In 1741, on Christmas Eve, a little band of Moravian settlers gathered in a crude log cabin, which they had built on the banks of the Monocacy Creek, near where it joins the Lehigh River.
The settlers had gathered in this, their first house (now the site of the Hotel Bethlehem), to worship as was the custom of their faith. The singing of the old Moravian hymn, “Not Jerusalem, Lowly Bethlehem!” so inspired them and their patron-leader Count Nicholas von Zinzendorf, that they decided to name their New World home … Bethlehem.
In 1938, the Bethlehem Chamber of Commerce decided to claim an alternate moniker for its bustling community of industry and 62,000 people – The Christmas City.
This year, Bethlehem commemorated the 75th anniversary of that new name with a kinetic typography competition, using the text of an announcement speech made by then Chamber President Vernon K. Melhado.
Attached to this story is the winning video produced by Kathleen Kunsman.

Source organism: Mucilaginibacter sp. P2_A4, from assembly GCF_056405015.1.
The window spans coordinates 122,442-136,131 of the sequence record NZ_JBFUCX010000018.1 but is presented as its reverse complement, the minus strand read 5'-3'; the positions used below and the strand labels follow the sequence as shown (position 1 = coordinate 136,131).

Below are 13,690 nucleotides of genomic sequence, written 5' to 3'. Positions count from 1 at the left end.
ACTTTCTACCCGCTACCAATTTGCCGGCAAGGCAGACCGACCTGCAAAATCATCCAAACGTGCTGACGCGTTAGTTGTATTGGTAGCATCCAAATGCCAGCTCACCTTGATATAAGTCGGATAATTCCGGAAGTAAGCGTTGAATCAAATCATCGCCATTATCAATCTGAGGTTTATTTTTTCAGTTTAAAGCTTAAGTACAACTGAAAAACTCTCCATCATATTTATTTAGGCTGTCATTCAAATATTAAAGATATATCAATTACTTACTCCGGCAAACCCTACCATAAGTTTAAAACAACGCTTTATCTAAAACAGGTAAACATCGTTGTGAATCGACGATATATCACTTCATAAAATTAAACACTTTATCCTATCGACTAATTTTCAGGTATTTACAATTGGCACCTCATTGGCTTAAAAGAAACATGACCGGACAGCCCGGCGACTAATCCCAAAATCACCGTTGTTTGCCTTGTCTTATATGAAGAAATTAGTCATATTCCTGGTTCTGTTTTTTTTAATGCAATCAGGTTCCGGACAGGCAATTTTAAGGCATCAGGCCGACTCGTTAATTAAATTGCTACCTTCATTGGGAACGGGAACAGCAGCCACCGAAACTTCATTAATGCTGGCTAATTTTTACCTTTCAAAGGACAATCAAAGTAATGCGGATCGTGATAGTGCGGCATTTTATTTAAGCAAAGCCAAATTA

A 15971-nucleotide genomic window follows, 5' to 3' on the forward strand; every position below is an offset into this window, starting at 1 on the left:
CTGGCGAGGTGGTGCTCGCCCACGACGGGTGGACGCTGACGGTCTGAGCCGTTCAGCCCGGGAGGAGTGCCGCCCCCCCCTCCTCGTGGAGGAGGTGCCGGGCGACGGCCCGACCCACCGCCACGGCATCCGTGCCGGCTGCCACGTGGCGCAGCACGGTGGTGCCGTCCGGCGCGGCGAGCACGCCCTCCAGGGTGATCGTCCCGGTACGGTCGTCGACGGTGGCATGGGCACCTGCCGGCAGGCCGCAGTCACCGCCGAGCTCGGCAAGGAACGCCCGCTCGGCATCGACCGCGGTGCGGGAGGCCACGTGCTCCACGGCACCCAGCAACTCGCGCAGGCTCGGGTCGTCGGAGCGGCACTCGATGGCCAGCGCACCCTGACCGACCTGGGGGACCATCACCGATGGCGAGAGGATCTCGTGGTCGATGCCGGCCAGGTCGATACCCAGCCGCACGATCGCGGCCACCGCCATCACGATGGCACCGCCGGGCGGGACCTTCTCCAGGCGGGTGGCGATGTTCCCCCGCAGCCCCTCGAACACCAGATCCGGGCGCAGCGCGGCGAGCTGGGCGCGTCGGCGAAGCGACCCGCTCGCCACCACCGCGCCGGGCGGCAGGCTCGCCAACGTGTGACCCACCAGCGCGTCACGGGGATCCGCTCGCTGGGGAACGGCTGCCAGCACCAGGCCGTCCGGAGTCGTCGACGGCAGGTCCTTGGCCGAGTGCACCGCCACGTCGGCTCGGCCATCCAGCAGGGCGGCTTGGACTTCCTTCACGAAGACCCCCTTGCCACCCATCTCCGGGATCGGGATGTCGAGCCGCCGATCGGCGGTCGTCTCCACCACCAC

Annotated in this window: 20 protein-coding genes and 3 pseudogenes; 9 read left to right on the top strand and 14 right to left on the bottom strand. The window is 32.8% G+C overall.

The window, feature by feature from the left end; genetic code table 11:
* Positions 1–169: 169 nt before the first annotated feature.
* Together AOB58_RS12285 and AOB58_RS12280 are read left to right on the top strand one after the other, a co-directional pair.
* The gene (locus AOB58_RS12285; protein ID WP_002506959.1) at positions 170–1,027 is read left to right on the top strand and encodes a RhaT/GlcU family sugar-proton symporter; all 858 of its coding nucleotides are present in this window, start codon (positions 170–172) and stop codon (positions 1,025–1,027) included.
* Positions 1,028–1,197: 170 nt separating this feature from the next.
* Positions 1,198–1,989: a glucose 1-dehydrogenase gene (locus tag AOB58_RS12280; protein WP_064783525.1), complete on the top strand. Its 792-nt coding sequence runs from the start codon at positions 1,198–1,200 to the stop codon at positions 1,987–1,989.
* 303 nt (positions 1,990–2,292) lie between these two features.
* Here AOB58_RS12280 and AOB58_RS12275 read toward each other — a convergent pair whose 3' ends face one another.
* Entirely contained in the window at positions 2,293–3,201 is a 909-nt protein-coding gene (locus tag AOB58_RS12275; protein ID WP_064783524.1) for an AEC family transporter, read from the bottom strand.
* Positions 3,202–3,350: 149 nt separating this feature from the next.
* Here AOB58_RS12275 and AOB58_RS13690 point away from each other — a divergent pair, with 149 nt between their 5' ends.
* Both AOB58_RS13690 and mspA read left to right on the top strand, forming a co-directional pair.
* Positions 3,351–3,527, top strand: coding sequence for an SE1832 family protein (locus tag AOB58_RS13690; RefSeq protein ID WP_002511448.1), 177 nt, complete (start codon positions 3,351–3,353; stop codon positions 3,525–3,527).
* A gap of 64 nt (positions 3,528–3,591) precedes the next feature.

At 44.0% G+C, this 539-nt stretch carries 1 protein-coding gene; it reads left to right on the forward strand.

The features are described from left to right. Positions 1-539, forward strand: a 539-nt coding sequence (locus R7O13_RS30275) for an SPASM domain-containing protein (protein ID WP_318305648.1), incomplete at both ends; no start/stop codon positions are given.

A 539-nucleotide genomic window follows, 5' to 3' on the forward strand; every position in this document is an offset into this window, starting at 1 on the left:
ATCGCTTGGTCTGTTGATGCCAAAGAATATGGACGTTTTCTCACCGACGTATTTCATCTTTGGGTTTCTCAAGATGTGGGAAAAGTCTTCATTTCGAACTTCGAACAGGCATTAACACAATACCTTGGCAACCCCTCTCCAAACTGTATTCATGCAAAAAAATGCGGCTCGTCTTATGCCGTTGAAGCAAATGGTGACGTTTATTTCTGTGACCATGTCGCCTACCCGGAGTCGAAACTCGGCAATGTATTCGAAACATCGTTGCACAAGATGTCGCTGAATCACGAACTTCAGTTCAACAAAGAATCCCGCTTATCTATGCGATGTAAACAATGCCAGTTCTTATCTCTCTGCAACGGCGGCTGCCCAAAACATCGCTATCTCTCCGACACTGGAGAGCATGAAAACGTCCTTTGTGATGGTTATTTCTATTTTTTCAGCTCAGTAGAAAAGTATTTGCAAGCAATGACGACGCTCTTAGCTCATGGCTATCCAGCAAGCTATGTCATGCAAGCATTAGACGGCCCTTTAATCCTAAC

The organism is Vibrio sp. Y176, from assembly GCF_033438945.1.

Here is what Melhado had to say:
"We the citizens of Bethlehem, feel that the Bethlehem of Pennsylvania is the traditional Christmas city of state and country. We do not say this to exclude a single American community from the Christmas spirit. Massachusetts does not exclude Arizona from the spirit and observance of Thanksgiving, nor does Philadelphia begrudge to other communities the commemoration of Independence Day. But Massachusetts can at the same time share Thanksgiving and remember that in Thanksgiving it was founded. And the cities which created our government can share our government and remember its origin in the deliveration of the creating cities. So, we in Bethlehem do not claim that Bethlehem created Christmas. Nor do we do anything but admire and appreciate the Christmas spirit of our neighboring cities and towns in our great Nation.
"We do not say Bethlehem created Christmas. What we say is that Christmas created Bethlehem.
“Our Bethlehem – The Bethlehem of the New World- has in its very name a tradition of hope upon which rests the thesis of Christianity. Add to this the traditions associated with the naming of our Bethlehem and you cannot help but realize that here is a community which must not fail to remember the circumstances of it’s birth.”